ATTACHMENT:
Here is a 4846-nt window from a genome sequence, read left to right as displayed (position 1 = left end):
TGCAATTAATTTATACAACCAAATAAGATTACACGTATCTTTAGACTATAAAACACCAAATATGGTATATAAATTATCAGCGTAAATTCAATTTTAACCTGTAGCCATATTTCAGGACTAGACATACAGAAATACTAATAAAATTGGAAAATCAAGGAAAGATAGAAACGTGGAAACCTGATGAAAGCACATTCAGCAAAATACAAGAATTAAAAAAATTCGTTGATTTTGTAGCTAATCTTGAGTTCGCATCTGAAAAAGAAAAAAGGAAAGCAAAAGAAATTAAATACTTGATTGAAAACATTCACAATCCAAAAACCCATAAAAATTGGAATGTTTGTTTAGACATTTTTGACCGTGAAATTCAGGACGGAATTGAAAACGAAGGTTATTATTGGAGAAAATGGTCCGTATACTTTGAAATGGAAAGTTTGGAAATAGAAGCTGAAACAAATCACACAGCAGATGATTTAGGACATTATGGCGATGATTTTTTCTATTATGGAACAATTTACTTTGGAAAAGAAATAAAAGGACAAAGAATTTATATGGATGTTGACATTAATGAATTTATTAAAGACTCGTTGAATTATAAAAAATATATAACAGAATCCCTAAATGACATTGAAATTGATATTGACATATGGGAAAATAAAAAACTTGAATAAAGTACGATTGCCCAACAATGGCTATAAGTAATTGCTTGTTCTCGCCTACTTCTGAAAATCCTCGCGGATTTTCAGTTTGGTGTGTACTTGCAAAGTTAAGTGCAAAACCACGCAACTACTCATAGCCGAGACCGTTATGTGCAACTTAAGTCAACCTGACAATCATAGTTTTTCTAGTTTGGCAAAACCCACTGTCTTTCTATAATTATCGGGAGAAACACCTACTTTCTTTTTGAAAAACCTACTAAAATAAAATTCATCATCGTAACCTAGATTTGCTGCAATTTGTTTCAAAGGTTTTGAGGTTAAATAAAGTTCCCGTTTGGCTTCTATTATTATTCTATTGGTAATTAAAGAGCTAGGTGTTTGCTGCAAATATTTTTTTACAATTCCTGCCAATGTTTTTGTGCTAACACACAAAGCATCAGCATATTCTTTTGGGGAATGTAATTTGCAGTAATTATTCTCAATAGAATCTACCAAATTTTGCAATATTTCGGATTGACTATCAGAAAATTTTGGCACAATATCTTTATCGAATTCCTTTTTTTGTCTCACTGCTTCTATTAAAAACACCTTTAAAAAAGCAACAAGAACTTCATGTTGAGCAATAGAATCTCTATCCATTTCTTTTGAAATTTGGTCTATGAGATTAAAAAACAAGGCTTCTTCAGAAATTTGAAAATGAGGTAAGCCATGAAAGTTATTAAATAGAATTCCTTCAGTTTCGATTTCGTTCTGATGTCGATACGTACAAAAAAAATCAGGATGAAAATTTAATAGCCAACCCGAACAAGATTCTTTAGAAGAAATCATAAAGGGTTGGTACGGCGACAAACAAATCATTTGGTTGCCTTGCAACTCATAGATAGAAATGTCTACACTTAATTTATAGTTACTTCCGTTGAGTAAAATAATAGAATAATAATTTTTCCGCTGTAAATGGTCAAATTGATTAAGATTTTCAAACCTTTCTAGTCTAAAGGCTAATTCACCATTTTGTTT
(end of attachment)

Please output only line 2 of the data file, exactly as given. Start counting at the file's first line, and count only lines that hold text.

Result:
TGCAATTAATTTATACAACCAAATAAGATTACACGTATCTTTAGACTATAAAACACCAAATATGGTATATAAATTATCAGCGTAAATTCAATTTTAACCTGTAGCCATATTTCAGGACTAGACATACAGAAATACTAATAAAATTGGAAAATCAAGGAAAGATAGAAACGTGGAAACCTGATGAAAGCACATTCAGCAAAATACAAGAATTAAAAAAATTCGTTGATTTTGTAGCTAATCTTGAGTTCGCATCTGAAAAAGAAAAAAGGAAAGCAAAAGAAATTAAATACTTGATTGAAAACATTCACAATCCAAAAACCCATAAAAATTGGAATGTTTGTTTAGACATTTTTGACCGTGAAATTCAGGACGGAATTGAAAACGAAGGTTATTATTGGAGAAAATGGTCCGTATACTTTGAAATGGAAAGTTTGGAAATAGAAGCTGAAACAAATCACACAGCAGATGATTTAGGACATTATGGCGATGATTTTTTCTATTATGGAACAATTTACTTTGGAAAAGAAATAAAAGGACAAAGAATTTATATGGATGTTGACATTAATGAATTTATTAAAGACTCGTTGAATTATAAAAAATATATAACAGAATCCCTAAATGACATTGAAATTGATATTGACATATGGGAAAATAAAAAACTTGAATAAAGTACGATTGCCCAACAATGGCTATAAGTAATTGCTTGTTCTCGCCTACTTCTGAAAATCCTCGCGGATTTTCAGTTTGGTGTGTACTTGCAAAGTTAAGTGCAAAACCACGCAACTACTCATAGCCGAGACCGTTATGTGCAACTTAAGTCAACCTGACAATCATAGTTTTTCTAGTTTGGCAAAACCCACTGTCTTTCTATAATTATCGGGAGAAACACCTACTTTCTTTTTGAAAAACCTACTAAAATAAAATTCATCATCGTAACCTAGATTTGCTGCAATTTGTTTCAAAGGTTTTGAGGTTAAATAAAGTTCCCGTTTGGCTTCTATTATTATTCTATTGGTAATTAAAGAGCTAGGTGTTTGCTGCAAATATTTTTTTACAATTCCTGCCAATGTTTTTGTGCTAACACACAAAGCATCAGCATATTCTTTTGGGGAATGTAATTTGCAGTAATTATTCTCAATAGAATCTACCAAATTTTGCAATATTTCGGATTGACTATCAGAAAATTTTGGCACAATATCTTTATCGAATTCCTTTTTTTGTCTCACTGCTTCTATTAAAAACACCTTTAAAAAAGCAACAAGAACTTCATGTTGAGCAATAGAATCTCTATCCATTTCTTTTGAAATTTGGTCTATGAGATTAAAAAACAAGGCTTCTTCAGAAATTTGAAAATGAGGTAAGCCATGAAAGTTATTAAATAGAATTCCTTCAGTTTCGATTTCGTTCTGATGTCGATACGTACAAAAAAAATCAGGATGAAAATTTAATAGCCAACCCGAACAAGATTCTTTAGAAGAAATCATAAAGGGTTGGTACGGCGACAAACAAATCATTTGGTTGCCTTGCAACTCATAGATAGAAATGTCTACACTTAATTTATAGTTACTTCCGTTGAGTAAAATAATAGAATAATAATTTTTCCGCTGTAAATGGTCAAATTGATTAAGATTTTCAAACCTTTCTAGTCTAAAGGCTAATTCACCATTTTGTTT